The second one was tied down by the burdens of work. His oxen (a new-fangled farming technology at that time) represent how he must be on top of things at work. Maybe he just got promoted, he’s got responsibilities to attend to and partying was the last thing on his mind.
The third guy’s concern was his family. I know how we often hear people say that they will never sacrifice their families on the altar of success in the ministry or work or business or anything else. That sounds very reasonable and admirable at the same time. Family comes first, we get that. But this guy has lost all his manners when he got married. Attending a banquet and staying married are NOT conflicting things.
Now we are all aware that this story is a parable of God’s invitation for us to join his banquet in heaven. What’s very interesting about this is the fact that all their alibis were not sinful things. Never. I mean look at them again. There is nothing wrong with buying a piece of land, nothing sinful with being excellent at your job and definitely nothing unholy about keeping your marriage solid. For the record, these are good things, in fact, these are the very things we strongly pray about! Properties, a high paying job and a good marriage- who doesn’t pray for these?
So if that’s the case, what is wrong with this picture then? I guess the answer lies in the fact that they could have all gone to the banquet and still managed to attend to their individual businesses. I mean, whoever told them that obeying God is mutually exclusive with having a good life? Looking closely, you’ll find that their problem is the indifference behind their reasons. They didn’t care about the invitation and by extension, the didn’t care about the person behind the invitation.
You know what’s the most regrettable and heartbreaking part of this whole thing? They got excluded from the glorious banquet of God not because of some grave, despicable sins they did but because they were blessed with answered prayers. For some reasons, they got too caught up with enjoying God’s blessings that they forgot to maintain a right relationship with the blessor.
Story has it that in the middle of working on another masterpiece, Leonardo da Vinci laid down his brushes to answer a knock on his door. Outside was an elderly man who needed help with his water line. Da Vinci dropped what he was doing, picked up his tools and went out the door to help the old man. We don’t know if he made for a good plumber or if he was even able to finish the job. What we know is that the work of art that he started that day remained unfinished till the day he died.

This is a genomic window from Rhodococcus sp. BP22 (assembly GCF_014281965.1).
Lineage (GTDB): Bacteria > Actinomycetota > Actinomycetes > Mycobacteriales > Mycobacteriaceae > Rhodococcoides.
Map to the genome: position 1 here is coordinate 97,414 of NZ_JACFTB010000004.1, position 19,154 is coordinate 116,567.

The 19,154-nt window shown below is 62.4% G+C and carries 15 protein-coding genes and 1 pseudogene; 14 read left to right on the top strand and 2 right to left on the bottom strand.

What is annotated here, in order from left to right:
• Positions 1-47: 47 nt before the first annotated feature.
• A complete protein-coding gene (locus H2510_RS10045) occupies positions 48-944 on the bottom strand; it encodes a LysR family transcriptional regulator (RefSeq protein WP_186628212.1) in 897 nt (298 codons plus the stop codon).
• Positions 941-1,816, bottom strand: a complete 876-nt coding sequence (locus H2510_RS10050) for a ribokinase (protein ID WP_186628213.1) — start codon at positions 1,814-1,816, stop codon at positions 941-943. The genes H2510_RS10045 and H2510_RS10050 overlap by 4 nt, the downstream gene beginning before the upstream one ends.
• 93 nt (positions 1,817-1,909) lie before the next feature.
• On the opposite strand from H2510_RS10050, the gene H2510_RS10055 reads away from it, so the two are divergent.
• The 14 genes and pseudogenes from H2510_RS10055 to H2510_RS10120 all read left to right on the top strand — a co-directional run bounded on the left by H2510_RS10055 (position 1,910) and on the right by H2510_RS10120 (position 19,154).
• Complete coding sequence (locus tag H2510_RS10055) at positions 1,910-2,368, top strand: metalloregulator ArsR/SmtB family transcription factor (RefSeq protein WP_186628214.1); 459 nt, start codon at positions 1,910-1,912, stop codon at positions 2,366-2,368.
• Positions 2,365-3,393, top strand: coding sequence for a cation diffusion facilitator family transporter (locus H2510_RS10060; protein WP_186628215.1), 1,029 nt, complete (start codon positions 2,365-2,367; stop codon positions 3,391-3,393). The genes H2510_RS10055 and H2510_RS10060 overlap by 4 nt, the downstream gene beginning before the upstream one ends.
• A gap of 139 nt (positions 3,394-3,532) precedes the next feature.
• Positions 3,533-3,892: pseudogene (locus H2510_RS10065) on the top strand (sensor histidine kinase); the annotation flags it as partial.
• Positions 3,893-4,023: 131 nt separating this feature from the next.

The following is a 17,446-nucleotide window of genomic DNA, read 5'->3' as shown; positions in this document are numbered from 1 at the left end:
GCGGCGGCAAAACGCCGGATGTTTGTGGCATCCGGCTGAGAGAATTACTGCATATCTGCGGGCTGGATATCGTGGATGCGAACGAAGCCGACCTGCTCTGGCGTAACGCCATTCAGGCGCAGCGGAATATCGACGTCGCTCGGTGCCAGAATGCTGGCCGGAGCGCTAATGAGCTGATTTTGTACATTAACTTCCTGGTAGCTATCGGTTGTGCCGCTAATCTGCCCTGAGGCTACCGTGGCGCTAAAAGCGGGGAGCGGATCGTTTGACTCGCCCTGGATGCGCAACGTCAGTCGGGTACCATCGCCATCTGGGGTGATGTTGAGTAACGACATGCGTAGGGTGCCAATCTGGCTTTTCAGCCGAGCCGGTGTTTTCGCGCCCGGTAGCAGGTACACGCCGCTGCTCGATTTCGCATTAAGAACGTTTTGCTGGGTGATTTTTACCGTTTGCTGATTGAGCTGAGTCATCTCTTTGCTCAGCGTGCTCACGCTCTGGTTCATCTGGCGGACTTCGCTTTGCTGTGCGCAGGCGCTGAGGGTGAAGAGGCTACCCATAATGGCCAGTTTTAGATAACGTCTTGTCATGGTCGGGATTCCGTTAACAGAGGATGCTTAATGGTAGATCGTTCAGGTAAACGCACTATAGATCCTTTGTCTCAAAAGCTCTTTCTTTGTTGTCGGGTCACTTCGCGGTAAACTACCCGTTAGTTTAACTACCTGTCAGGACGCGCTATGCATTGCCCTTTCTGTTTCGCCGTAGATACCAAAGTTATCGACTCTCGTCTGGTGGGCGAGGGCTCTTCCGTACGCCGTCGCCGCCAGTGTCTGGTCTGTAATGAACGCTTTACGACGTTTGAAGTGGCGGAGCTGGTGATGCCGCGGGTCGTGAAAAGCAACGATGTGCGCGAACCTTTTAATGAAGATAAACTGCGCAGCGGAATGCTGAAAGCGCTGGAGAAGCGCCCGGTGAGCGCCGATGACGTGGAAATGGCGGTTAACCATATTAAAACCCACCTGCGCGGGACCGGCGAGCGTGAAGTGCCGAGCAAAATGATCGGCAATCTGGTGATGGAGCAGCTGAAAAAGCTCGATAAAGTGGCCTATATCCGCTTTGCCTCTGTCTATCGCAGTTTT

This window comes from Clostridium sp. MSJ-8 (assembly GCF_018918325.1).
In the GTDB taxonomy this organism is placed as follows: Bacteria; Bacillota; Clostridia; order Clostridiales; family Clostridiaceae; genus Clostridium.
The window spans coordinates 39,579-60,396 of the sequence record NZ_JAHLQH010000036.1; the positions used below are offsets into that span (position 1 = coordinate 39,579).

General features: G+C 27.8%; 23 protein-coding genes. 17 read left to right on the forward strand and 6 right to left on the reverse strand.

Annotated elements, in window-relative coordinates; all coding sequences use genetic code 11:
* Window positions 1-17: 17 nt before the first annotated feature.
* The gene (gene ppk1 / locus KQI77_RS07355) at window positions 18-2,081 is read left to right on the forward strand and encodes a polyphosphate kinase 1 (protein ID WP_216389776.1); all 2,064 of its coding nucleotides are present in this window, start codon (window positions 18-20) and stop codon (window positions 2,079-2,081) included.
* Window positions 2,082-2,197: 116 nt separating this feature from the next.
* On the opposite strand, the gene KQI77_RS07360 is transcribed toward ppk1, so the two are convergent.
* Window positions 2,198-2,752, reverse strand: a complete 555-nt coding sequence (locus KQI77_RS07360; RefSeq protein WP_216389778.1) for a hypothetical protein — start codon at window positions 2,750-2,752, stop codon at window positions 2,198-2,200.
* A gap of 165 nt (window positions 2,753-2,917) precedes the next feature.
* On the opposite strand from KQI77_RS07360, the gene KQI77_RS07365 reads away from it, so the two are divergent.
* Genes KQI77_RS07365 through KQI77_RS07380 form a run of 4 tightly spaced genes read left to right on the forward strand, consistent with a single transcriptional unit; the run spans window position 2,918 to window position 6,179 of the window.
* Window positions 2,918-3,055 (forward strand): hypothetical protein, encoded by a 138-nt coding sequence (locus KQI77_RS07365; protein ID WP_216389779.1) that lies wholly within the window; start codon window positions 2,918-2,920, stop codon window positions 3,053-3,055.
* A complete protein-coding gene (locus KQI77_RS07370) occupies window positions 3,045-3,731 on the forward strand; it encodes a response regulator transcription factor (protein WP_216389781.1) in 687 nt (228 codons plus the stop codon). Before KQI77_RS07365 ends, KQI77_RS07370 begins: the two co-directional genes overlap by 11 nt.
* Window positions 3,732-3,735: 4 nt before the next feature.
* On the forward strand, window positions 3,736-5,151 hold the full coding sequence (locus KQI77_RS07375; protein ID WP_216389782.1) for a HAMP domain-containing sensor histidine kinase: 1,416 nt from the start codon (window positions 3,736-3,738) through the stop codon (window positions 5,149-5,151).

Interruption. Everyone knows what it’s like. You start a personal project that’s very important to you and just out of the blue, some other things scream for attention and before you know it, you’re reduced to responding to the urgent needs around you. Some years later you realized your project remains unfinished. Where have all the hours gone?
Or maybe you set aside a time to read your Bible at a very convenient time but just when you were about to receive a very important revelation from God, your cellular phone started ringing. You dropped your Bible to check the message and realized it was just a funny Facebook update. You check your computer and before you know it, you’ve been surfing the internet for hours. Meanwhile, your Bible sat on the empty table, unread; and the revelation that would have changed your life vanished into thin air.
But not all interruptions are bad. When Jesus was on His way to Jairus’ house to pray for his sick daughter, a woman who’s been bleeding for 12 years interrupted Him. She crawled through the crowd to touch Jesus’ robes and when she did, she was instantly healed. Jesus stopped in His tracks to investigate the power that He felt came out of Him. We know how the story unfolded but what we often forget is that while this exchange was going on, Jairus was anxiously waiting for Jesus to wrap up His investigation and proceed to his house so his daughter can be healed.
I have a feeling that Jairus wished the woman didn’t interrupt them at all. His daughter was on the verge of death and the woman who interrupted them looked like she could survive a few more hours of not getting her miracle. Why Jesus lingered was simply beyond him. Then the news came and shattered his last hope for miracle. His daughter’s dead, he need not bother the Master! I could just imagine the look of accusation in his eyes. If only the woman didn’t interrupt them… If only Jesus hurried a little…